Herbal opioid Kratom raises concerns of doctors

Use of an herbal and nutritional supplement called Kratom is raising the concern of doctors and appears to be on the rise in the Twin Cities. Hennepin County Medical Center's Poison Control Center has had about 20 calls so far this year, double the number as usual. Some of the callers with symptoms of withdrawal and addiction.

"Kratom can be addictive just like Vicodin or oxycodone," says Dr. JoAn Laes, a medical toxicologist at HCMC. "The fact that the calls have increased makes me think we have a product that's growing in popularity here."

Kratom is a tropical tree in the coffee family that grows in Southeast Asia. Its scientific name is Mitraguna Speciosa. In addition to having a stimulant effect, its active ingredient 7-Hydroxymitragynine hits the brain's opioid receptor in a way similar to morphine, but with effects far less dramatic and intense.

It is sold in a liquid, powder and pill form, and because it is considered a nutritional product it is not regulated by the Food & Drug Administration (FDA).

The Fox 9 Investigators went undercover and found Kratom was widely available in the Twin Cities in head shops, herbal shops, and nutrition stores. Some of the product didn't contain any label or dosage recommendation. Apparently for legal reasons, clerks were unwilling to tell us much about Kratom.

"We're not doctors," one clerk told us. "It's a natural herbal supplement, and that's all we tell people. We tell them to do their own research."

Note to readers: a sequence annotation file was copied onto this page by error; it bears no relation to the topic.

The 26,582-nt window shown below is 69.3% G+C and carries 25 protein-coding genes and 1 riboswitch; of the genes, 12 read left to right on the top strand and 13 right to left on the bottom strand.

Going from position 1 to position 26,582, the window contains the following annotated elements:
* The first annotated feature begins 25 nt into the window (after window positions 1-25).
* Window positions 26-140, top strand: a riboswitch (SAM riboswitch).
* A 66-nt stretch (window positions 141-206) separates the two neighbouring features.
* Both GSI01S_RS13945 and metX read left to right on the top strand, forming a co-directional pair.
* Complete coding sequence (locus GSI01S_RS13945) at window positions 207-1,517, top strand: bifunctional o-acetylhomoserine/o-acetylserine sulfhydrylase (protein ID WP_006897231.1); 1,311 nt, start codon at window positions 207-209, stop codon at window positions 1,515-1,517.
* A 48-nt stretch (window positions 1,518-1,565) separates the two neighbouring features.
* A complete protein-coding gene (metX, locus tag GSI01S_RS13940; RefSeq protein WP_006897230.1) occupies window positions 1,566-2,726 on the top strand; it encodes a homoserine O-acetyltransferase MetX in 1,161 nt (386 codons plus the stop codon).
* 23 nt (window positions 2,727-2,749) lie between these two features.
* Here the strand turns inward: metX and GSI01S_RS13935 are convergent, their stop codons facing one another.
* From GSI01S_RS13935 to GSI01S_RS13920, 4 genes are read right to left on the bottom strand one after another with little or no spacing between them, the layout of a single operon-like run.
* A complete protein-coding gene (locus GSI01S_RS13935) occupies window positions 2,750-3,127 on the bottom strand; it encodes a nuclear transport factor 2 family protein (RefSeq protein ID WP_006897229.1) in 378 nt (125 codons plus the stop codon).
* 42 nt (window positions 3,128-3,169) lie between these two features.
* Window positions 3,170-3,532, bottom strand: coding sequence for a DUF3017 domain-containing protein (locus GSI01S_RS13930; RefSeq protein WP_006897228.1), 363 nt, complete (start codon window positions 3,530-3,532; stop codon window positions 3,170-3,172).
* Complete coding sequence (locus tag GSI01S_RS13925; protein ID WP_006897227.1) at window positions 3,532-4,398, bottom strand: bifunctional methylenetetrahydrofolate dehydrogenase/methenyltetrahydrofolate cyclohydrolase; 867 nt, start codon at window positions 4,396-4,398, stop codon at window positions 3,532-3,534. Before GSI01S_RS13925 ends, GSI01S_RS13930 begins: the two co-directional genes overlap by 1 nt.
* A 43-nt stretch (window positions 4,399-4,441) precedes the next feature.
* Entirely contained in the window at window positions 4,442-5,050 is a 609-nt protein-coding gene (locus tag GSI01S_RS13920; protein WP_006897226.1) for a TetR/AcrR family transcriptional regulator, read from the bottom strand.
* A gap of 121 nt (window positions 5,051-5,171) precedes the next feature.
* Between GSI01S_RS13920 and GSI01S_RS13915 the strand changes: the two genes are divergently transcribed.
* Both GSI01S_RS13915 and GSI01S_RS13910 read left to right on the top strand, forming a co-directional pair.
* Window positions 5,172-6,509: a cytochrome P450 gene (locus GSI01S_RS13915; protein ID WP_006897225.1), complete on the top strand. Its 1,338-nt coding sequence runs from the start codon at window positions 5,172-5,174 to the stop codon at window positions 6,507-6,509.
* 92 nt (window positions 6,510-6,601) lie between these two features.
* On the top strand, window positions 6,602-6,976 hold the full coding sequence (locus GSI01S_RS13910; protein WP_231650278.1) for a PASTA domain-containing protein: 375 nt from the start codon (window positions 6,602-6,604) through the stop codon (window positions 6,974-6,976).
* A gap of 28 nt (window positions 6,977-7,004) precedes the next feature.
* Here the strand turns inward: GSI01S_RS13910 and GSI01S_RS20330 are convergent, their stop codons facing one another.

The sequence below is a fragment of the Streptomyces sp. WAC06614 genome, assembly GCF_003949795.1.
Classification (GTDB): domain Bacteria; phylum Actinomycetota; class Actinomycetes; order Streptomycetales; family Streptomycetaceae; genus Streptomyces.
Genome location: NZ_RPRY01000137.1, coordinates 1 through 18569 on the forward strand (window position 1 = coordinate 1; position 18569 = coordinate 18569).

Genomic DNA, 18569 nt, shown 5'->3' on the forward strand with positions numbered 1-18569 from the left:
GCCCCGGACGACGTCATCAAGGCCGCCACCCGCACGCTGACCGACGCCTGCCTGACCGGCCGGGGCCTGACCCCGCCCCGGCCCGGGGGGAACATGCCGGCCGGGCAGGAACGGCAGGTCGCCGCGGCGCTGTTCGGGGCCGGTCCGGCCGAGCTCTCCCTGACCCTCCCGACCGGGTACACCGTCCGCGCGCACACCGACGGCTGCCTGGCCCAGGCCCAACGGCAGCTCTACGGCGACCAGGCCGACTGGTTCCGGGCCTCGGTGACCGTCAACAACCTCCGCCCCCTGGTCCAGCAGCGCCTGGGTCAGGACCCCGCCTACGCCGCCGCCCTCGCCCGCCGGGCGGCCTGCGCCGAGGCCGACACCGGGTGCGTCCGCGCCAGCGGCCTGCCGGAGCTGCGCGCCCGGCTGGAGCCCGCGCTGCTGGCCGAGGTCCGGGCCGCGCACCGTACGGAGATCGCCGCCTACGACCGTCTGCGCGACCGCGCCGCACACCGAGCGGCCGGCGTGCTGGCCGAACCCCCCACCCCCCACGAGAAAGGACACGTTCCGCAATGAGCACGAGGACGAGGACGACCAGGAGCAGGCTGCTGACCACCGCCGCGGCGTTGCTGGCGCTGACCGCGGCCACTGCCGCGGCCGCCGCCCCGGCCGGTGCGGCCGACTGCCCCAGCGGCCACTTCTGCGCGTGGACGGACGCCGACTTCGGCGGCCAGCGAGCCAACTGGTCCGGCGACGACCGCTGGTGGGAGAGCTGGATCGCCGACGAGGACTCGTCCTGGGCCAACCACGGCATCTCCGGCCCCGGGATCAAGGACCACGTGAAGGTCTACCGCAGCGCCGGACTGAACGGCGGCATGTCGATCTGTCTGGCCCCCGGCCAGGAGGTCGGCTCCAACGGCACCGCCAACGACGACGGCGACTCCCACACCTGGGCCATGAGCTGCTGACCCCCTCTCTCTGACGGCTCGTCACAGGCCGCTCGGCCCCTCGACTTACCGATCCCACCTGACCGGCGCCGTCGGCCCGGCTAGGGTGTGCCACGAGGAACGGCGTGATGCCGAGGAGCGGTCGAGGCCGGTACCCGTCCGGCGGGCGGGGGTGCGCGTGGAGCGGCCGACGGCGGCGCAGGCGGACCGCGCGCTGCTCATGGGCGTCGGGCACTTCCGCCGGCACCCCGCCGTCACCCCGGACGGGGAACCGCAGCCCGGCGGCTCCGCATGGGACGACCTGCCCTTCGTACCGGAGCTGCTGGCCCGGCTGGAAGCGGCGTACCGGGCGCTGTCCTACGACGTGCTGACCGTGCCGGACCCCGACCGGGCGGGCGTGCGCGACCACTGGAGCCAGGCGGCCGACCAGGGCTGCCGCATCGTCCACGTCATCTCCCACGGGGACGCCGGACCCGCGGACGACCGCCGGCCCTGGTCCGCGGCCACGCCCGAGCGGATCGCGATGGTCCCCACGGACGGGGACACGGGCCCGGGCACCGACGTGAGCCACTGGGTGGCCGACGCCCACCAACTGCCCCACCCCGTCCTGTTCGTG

Another clerk told us she could not recommend a particular type of Kratom or tell us about dosage, because she would be prescribing without a license, but added, "I can talk about the magical properties all day."

On the internet people recommend Kratom for everything from pain relief to premature ejaculation. But perhaps most dangerous and controversial of all, many recommend it as a way to taper off opioid based pain medication.

Dr. Laes said there is little research on Kratom and how it's metabolized, or how it may interact with prescriptions and street drugs.

In May, 22-year old John Eden, a student at the University of Georgia, committed suicide after what his family says was chronic use of Kratom.

"There are people taking Kratom who think it's a mild drug, that it's all natural so it must be safe," said his mother, Laura Eden.

His mother says her son experienced severe symptoms of withdrawal when he tried to get off Kratom.

"He didn't want to go through the vomiting, the shaking, the twitching, the seizures," Laura Eden said.

After her son's suicide she says they discovered a massive amount of Kratom in his apartment. It's a similar story to what happened to Linda Mautner's son who committed suicide in South Florida last year. Ian Mautner, 20, was spending $60 a day on Kratom.

"He spent hours in the bathroom picking his face, his eyes would roll back in his head, he wasn't eating anymore," said Linda Mautner.

"It was a nightmare, an absolute nightmare, watching my son and what this did to him."

The Drug Enforcement Administration has now identified Kratom as a "substance of concern." It is illegal in four states: Wisconsin, Indiana, Tennessee, and Vermont. In Thailand, where Kratom is widely used, it is considered a controlled substance.

If you are taking Kratom and have concerns, or an adverse reaction, you can call the HCMC Poison Control Center at 1-800-222-1222.


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